It felt like it was going to be a long day already.
Before 2012, the Helix Institute for Biochemical Research & Development was located in an ideal part of an industrial zone. Barely a stone’s throw from the nearest train station and perfectly situated for almost uninterrupted water and electricity, this research centre was staffed by a small group of privately funded scientists and researchers. The area lost its appeal, however, in 2012, and since then the institute has been barren and uninhabited.
Uninhabited, that is, save for me.
Before the first fires had even started to burn, I had set my eyes on the Helix Institute. Ninety percent of the structure was underground, hermetically sealed through layers of steel, silicone and concrete, with thick blast doors at the only entrance. I guess I have government regulations to thank for that. The institute’s ‘green scheme’ had adorned the aboveground structure with solar panelling, and there were secure, sterile water tanks below ground, all of which drew from pure subterranean sources. All in all, it was perfect as a base of operations and a place to tenuously call home.
Acquisition had been an interesting affair. Panic had spread like Ebola during those first few days—all a part of the simultaneous, worldwide panic which had rocked societies everywhere. Most of the staff had fled into the military zones for safety; the ones who hadn’t holed themselves inside to wait until the rioting stopped.
It was impossible to break into the Institute. The regular, clichéd methods—air vents and disposal chutes—were all either too small or too regulated for passage. There was no simple password to open the blast doors, and I was loath to use excessive force to gain entry. In the end, I reverted to what I was best at: investigation.
It took little over two days to trace one of the team leaders to his flat in one of the allegedly safe zones. I think I handled the entire situation pretty well. When I left, the fire had been extinguished and the door was still in one piece. I even managed to get his identity tag with no more than minor bodily harm. Minor, that is, once his six-month body cast came off.
Things fell into place from thereon in. By the time I returned to the Helix, there was only one scientist remaining.
By the time I was settled in, I was alone.
I smiled at the familiar, reassuring hiss of the pneumatic doors as they returned to their embrace behind me. It was strange, but that hiss meant a lot to me. Over the past two years it had come to be a symbol of safety: a sign from my home saying, “Welcome back, K. I missed you.” Alternatively, it may have been saying “You stupid tosser, you almost got yourself killed out there,” but I don’t like to split hairs. It was my barrier against the insanity; a levee separating my own erratic thoughts and those of the grinning flesh outside.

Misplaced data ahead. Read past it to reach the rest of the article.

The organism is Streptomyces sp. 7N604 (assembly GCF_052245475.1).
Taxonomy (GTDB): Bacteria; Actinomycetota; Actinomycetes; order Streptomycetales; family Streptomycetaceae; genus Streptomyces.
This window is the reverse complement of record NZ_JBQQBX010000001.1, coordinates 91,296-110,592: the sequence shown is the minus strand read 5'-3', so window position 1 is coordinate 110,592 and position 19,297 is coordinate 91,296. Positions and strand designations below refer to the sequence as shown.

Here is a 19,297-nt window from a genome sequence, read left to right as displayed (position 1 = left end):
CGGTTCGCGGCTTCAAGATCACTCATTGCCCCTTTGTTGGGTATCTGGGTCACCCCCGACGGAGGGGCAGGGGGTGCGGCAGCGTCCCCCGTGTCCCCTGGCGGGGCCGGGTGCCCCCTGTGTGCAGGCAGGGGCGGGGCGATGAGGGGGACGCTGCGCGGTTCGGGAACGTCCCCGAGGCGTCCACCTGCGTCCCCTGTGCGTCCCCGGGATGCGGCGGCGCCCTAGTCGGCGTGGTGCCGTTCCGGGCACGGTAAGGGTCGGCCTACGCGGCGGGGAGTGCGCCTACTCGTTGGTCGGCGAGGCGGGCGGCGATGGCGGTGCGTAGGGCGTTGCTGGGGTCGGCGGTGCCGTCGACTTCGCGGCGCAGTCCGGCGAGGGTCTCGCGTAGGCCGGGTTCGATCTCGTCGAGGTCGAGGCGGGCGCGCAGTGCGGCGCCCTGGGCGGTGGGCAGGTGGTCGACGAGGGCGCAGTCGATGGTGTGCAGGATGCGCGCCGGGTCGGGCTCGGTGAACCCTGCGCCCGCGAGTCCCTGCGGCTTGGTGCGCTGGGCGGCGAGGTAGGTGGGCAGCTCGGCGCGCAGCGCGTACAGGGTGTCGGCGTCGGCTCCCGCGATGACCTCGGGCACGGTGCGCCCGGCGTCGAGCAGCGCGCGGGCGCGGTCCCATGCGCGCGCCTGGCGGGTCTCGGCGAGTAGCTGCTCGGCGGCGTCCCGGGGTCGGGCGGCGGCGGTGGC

I went directly to my room and spent the next two minutes ferreting around in my drawers for a cap of livewire. I placed a half-dose under my tongue, feeling the familiar kick as the drug took effect. Livewire was great for long, sleepless nights: a designer drug based on a compound given to fighter pilots before long missions. It was cut with a raft of other substances, most of which were aimed at hunger suppression and triggering auditory hallucinations.
A half-dose would keep me awake while avoiding the hallucinations in my eardrums. In my eyes, that was totally worth the one in a thousand risk of onset deafness. No time to sleep; there was work to be done. Things to see and people to do. You understand, of course.
Security room. Satellite link, up. Monitor, flicker, hello world. Hello, Tor. Hello, encrypted messages. Hello, career.
Two conversations of importance flashed at me. One was regarding a recently concluded case: a concerned father who had asked me to get his runaway daughter back. He didn’t specify what condition she had to be in, but in my opinion she really made those bruises work. She got off lightly though: the guy whom she was running away with wouldn’t be looking at any other girls any time soon. I sighed: I had missed a perfect chance to quote from King Lear. Now that was a tragedy.
I closed the set of messages and moved onto the next one. This was my currently active case: a recent murder-suicide on the fringe of the city safe zone. One look from the armed forces, and that was the conclusion. I wasn’t so sure, and luckily for me neither was the father of the accused and departed. It was a hunch that I had, one of those tingling kicks you get as a killer.
“Let’s tango,” said the tingle.
Let’s tango, I responded.
“This morning I set someone on fire. I’d been watching him for a while now, and it was high time I did something. Nothing quite wakes up a person like getting doused in surgical spirits. I then spent two minutes chasing him around the apartment, waving a Guy Fawkes sparkler. He got tired when we passed through the kitchen for the fourth time, and I lit him up in the hallway.
“He screamed loud enough to wake the dead. No one came to help. No one even knocked on the door.
“It’s a good time to be a serial killer.”